Monday, February 18, 2013

Dario Rivarossa: Images for "The Bad Little Boy"

Some years ago, I came up with a story for my son, En-Uk, who was about three years old, maybe three-and-a-half, and rather difficult. Indeed, that difficult age between the Terrible Twos and the Formidable Fours: the Threatening Threes! The story was composed in the telling as I rapidly racked my brains for something to get En-Uk's attention and make him behave. The story caught his attention but failed to alter his behavior. He merely insisted that he was a good boy.

Well, recently, my friend Dario had opportunity to read this story -- and was inspired to illustrate it! Here it is below, with Dario's illustrations:
The Bad Little Boy

By Horace Jeffery Hodges

Illustrated by Dario Rivarossa

Once upon a time, there was a bad little boy. If his parents told him to go to the mountain, he went to the river. If they told him to go to the river, he went to the mountain.

He never did anything that his parents wanted.

But deep down inside, his skeleton wanted to be good.

So, one night, while the bad little boy was sleeping, the skeleton unzipped his belly and ran away . . . to be good.

Next morning, when the bad little boy woke up, he found that he couldn't move.

Able to shift his eyeballs slightly, he discovered that he was completely flat.

Downstairs, his parents waited, curious why their bad little boy was getting up so late.

Finally, up the stairs they went, only to find a flat boy in their son's bed.

Not recognizing their flat boy, and not knowing what to do, they sold him to the circus, which put him in its freak show as the star attraction.

"Come see the flat freak!" the barker cried as the circus traveled the world.

Meanwhile, the skeleton was having problems of his own.

Although he tried to be good, offering to help old ladies cross the street or to change flat tires for women who couldn't, or other good deeds, even strong men ran off screaming in terror.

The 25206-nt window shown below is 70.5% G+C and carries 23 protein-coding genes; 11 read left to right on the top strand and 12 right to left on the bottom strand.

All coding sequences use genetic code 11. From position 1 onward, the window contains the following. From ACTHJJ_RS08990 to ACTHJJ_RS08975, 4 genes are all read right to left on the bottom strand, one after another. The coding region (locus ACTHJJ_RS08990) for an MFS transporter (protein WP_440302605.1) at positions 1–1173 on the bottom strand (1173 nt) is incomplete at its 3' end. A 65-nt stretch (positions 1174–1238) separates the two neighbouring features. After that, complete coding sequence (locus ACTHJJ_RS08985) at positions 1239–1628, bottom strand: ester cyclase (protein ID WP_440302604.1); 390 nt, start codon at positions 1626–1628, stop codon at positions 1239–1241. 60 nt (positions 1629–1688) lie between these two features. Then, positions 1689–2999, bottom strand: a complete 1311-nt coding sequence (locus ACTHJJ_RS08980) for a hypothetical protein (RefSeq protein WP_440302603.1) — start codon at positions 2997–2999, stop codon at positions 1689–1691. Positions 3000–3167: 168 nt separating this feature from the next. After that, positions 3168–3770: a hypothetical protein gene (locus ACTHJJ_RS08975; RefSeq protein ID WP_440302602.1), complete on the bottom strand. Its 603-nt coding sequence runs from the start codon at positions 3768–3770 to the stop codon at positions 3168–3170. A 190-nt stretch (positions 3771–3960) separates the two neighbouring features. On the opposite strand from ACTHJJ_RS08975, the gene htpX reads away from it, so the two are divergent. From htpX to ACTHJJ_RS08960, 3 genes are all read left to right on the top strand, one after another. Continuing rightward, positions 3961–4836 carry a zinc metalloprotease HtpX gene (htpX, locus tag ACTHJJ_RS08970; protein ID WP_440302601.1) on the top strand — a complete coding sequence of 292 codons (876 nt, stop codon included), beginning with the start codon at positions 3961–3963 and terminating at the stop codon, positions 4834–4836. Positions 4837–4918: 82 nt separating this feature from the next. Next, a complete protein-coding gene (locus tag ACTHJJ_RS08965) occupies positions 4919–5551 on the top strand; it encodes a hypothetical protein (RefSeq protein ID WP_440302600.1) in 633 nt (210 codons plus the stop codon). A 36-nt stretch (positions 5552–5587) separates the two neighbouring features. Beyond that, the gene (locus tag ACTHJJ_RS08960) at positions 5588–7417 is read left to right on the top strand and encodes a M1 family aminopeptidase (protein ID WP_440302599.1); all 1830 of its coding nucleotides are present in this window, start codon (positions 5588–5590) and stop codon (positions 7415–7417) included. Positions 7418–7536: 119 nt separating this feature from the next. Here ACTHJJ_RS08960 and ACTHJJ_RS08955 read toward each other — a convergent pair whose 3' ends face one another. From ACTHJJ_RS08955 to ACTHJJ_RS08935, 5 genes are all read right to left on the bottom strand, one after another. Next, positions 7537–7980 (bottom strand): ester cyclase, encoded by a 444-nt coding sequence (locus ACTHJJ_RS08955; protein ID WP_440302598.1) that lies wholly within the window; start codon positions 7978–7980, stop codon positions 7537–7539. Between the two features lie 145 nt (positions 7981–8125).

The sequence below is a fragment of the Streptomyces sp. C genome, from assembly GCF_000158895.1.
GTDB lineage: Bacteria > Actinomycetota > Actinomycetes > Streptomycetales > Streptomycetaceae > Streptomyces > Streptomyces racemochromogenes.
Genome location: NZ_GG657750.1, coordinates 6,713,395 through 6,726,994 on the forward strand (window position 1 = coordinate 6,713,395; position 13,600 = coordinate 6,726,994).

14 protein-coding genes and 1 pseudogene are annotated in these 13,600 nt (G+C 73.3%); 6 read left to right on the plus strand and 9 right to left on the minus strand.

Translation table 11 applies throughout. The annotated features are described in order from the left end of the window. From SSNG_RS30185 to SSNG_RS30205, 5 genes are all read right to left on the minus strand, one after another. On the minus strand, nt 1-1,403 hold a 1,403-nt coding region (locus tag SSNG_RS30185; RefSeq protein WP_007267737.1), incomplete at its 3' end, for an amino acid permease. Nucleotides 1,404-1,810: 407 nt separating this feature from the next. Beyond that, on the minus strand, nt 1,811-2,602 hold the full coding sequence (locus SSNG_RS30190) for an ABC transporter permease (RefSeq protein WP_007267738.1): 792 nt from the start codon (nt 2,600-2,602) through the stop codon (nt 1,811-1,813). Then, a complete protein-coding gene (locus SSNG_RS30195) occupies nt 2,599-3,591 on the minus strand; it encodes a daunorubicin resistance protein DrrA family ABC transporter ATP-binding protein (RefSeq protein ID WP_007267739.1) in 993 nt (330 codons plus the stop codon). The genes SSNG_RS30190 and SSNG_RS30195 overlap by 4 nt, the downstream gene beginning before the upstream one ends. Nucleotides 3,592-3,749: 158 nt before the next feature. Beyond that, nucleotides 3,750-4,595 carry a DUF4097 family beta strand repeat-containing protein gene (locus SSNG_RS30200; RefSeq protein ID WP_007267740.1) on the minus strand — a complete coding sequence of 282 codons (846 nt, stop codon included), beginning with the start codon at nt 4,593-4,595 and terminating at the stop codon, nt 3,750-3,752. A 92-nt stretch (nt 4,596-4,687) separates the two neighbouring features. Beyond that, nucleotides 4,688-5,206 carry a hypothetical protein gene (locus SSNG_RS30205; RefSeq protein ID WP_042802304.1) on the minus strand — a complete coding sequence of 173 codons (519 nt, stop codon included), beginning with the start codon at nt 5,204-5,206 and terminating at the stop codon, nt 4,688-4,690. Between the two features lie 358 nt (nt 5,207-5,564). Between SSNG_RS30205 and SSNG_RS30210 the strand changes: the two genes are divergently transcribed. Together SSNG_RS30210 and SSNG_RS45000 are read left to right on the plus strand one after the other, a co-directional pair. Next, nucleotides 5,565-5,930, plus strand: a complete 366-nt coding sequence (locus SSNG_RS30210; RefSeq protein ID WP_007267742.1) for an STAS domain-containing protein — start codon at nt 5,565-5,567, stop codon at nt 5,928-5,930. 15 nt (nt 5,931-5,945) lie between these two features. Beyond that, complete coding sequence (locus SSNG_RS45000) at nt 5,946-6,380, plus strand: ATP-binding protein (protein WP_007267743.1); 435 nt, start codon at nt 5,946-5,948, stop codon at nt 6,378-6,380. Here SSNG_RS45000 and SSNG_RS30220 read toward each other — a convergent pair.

"Perhaps," he thought, "I should return to the bad little boy and offer a deal."

So, back he went and knocked on the bad little boy's door.

The parents answered the door, but looked aghast!

"Please," implored the good little skeleton, "hear me out. I am your little boy's skeleton."

And he explained everything. When they had heard his entire story, the parents were utterly distraught.

"You mean that we sold our own boy to the circus?" they asked.

"I will get him back," promised the skeleton, hoping to perform at least one good deed.

The skeleton searched all over the world, never seeming to arrive any place in time to rescue the bad little boy, until one day, unexpectedly, he came upon the circus in a small town.

Noticing a long line waiting for the freak show, he peeked inside the tent -- and saw the bad little boy, now a flat little boy, lying flat on a raised platform where the line was filing by.

Thinking that the boy was successful as the circus's main attraction, the skeleton considered leaving without speaking to him first.

But feeling that he should at least check, the skeleton stole into the boy's room late that night.

Awakened by the intrusion, the bad little flat boy rolled his eyes and saw his skeleton.

The skeleton explained why he had come. "So, here's the deal," he offered. "If you promise to be good, then I will crawl back under your skin. Do you want that? If so, blink."

The bad little boy blinked, and the skeleton unzipped his stomach and crawled back inside.

Together, they trekked back to their parents, who were overjoyed to have their boy again.

From that day on, the bad little boy was always good.

So, of course, they all lived happily ever after.
A longer version of this story was posted on this blog some years back, but this shorter version is the more original.

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At 6:05 AM, Blogger ilTassista Marino said...

This one should - really - be animated by Tim Burton!

At 6:34 AM, Blogger Horace Jeffery Hodges said...

If only . . . but genius is its own reward . . .

Jeffery Hodges

* * *

At 2:43 PM, Blogger ilTassista Marino said...

yeah, looks like expecting the moon --- that shows, once again, that we were wolves.

At 3:08 PM, Blogger Horace Jeffery Hodges said...

In France, there's a proverb for the overweening sort of individual: "He thinks he invented the moon!"

Jeffery Hodges

* * *


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